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Bombardier (now Alstom) to convert AGC hybrid trains to full battery power

Bombardier Transportation (now part of Alstom) introduced a variety of green innovations to reduce CO2 emissions and pollution in the railway sector. One of our first sustainable mobility solutions was a dual-mode Autorail à Grande Capacité (AGC) train, designed and developed by its Crespin site in France; the AGC was the world’s first hybrid train when it entered service in 2007.

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With 2,473 AGC train cars in operation today, the AGC is the largest regional fleet operated in France. To help France meet its sustainability targets, Bombardier will now convert AGC hybrid trains to full battery power. The effort is part of France’s strategy to eventually phase diesel power out of its national rail fleet.

In January 2021, Bombardier signed a new contract to retrofit and to introduce a pre-series of five prototype AGC battery-operated trains by 2023, in collaboration with SNCF Voyageurs and five French regions including Auvergne-Rhône-Alpes, Hauts-de-France, Nouvelle-Aquitaine, Occitanie and Provence-Alpes-Côte d’Azur.

The partners will modify existing AGC trains into battery-operated trains to help decarbonize French rail transport. The idea is to convert dual-mode (catenary and diesel-powered) high capacity self-propelled trains to dual-mode battery-powered AGCs.

This project is a response to the growing demand for emission-free solutions; these five dual-mode battery-catenary trainsets will be used as demonstrators. The range in battery mode will be at least 80 kilometers. The current range will allow the dual-mode battery-powered AGCs to perform the same missions as the current AGCs (diesel-catenary) and Bombardier wants to increase that autonomy.

Bombardier is ideally positioned to carry out this greening project, since nearly 50% of the diesel rail fleet in France consists of AGC trains built at Crespin.

This AGC battery project is the only one that offers a “greening” transformation of existing trains, and the project will be undertaken as part of the fleet’s scheduled midlife maintenance. The project also provides a unique opportunity to capitalize on existing assets and avoid unnecessary renewal of installed rolling stock fleets. But perhaps most importantly, it offers a proof of concept and a way forward to eliminating diesel trains by 2035, a target set by the French government and SNCF.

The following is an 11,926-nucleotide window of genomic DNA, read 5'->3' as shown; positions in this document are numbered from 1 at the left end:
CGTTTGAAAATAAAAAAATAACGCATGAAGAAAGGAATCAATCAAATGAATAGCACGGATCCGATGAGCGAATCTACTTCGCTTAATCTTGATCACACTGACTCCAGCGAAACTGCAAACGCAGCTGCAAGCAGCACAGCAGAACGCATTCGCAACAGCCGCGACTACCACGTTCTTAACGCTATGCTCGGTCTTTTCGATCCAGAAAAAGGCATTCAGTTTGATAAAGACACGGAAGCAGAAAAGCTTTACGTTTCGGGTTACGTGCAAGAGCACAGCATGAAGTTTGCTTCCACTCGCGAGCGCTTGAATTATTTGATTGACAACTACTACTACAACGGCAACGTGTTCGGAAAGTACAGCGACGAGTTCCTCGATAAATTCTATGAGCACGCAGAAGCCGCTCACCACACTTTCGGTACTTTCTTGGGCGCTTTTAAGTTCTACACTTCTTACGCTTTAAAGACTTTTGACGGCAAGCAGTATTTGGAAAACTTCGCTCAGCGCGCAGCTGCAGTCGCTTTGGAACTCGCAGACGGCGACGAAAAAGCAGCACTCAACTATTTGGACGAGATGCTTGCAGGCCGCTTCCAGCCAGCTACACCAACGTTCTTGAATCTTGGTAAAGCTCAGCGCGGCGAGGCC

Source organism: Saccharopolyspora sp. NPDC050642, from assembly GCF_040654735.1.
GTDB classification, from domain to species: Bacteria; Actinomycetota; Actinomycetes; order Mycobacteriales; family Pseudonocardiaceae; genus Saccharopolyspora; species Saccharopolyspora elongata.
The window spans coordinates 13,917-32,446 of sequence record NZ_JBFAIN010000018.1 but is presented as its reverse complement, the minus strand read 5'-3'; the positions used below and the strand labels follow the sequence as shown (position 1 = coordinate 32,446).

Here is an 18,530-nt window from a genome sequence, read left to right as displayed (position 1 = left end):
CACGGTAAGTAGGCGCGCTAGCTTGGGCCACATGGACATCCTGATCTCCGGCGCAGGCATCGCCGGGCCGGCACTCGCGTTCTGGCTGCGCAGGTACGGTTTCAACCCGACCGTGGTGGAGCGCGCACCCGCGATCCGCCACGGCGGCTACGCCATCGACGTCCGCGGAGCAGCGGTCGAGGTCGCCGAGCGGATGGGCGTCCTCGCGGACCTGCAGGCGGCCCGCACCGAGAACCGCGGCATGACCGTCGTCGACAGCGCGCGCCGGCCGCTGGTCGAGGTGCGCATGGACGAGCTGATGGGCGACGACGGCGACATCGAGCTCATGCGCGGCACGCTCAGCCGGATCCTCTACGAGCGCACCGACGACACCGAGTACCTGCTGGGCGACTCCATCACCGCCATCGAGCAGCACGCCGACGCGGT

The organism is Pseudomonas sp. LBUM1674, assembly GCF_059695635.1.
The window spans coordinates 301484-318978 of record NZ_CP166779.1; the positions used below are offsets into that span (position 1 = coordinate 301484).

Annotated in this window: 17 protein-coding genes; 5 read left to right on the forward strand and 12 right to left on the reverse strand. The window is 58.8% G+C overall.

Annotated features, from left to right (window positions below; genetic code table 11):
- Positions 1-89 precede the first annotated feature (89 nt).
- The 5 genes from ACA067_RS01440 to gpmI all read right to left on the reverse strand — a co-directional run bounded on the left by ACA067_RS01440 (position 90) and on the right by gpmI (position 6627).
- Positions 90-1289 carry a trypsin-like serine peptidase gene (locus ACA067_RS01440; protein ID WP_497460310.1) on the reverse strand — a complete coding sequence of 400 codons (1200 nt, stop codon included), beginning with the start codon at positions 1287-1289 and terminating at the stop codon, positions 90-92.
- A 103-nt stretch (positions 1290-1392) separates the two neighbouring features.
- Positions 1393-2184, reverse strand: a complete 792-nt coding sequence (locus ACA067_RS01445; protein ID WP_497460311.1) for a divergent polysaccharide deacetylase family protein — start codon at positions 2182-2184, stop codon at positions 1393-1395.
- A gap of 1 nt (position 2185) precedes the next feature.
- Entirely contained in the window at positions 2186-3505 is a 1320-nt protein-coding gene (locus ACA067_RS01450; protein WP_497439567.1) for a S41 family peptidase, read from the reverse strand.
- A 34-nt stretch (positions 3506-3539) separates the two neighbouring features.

It also reduces the cost of energy consumption, due to lower electricity costs compared to diesel-fueled trains. AGC battery-electric multiple units (BEMU) can store braking energy and use it for upcoming acceleration, offering major energy savings, plus 15% higher peak power.

In addition to diesel operation, the performance of France’s electrified network is often bound due to limitations in line power. Using battery to complement catenary-power during peak acceleration will not only improve the eco-profile of the AGC fleet, but also improve overall operations.

Technicians will remove the trains’ diesel packs and replace them with four battery units each. Then they will add the necessary high-power charger to transfer energy between batteries, traction equipment and pantograph. Next, the trains’ control system will be adapted to work with the new propulsion system. This AGC upgrade project has been selected as one of the French Government and rail sector’s top strategic innovations.

The renovated battery-powered AGC trains will bring excellent energy efficiency by limiting energy lost during charging and discharging. Excess energy that cannot be stored or regenerated during braking represents 10 to 30% of the total energy used by a train. Energy is also frequently lost when running on parts of the French network that is electrified with 1.5 kVDC, where energy regeneration during braking isn’t allowed, and when the trains are running on diesel power, braking energy is also lost.

Battery EMUs will be able to store the braking energy and use it when required, offering strong energy-savings and a sustainable mobility solution.

Comments

mahonj

Batteries + caterary are such a good idea. You get electric drive but you don't have to build catenary all they way, you can skip large sections and run those on battery.
+ you can charge on the go, so you don't have to wait at the terminus to charge up as you can charge on the way in.
The same could be used for streetcars as long as you can bring the poles up into contact with the (dual) wires.
If you used machine vision guidance, you could connect without stopping.
Thus, no charging at the end of the run+ you can simplify city center areas with a lot of routes passing through.

gryf

Good Points Mahonj,
Siemens has been testing the eHighway since 2017, so long trucks and buses could use this dual-mode battery-catenary concept (Check:https://press.siemens.com/global/en/feature/ehighway-solutions-electrified-road-freight-transport).
ABB has "Opportunity charging for electric buses" where high power charging via an automated rooftop connection with chargers at endpoints, terminals and intermediate stops. Typical charge times are 3 to 6 minutes.
(https://library.e.abb.com/public/c09e6e5078914efe874925c24b56f772/ABB_EVI_ProductLeaflet_HVC-OpportunityCharging_nd_web.pdf).

SJC

"..a third rail is more rugged than an overhead contact wire and has a longer life expectancy.."
https://www.railjournal.com/in_depth/traction-choices-overhead-ac-vs-third-rail-dc

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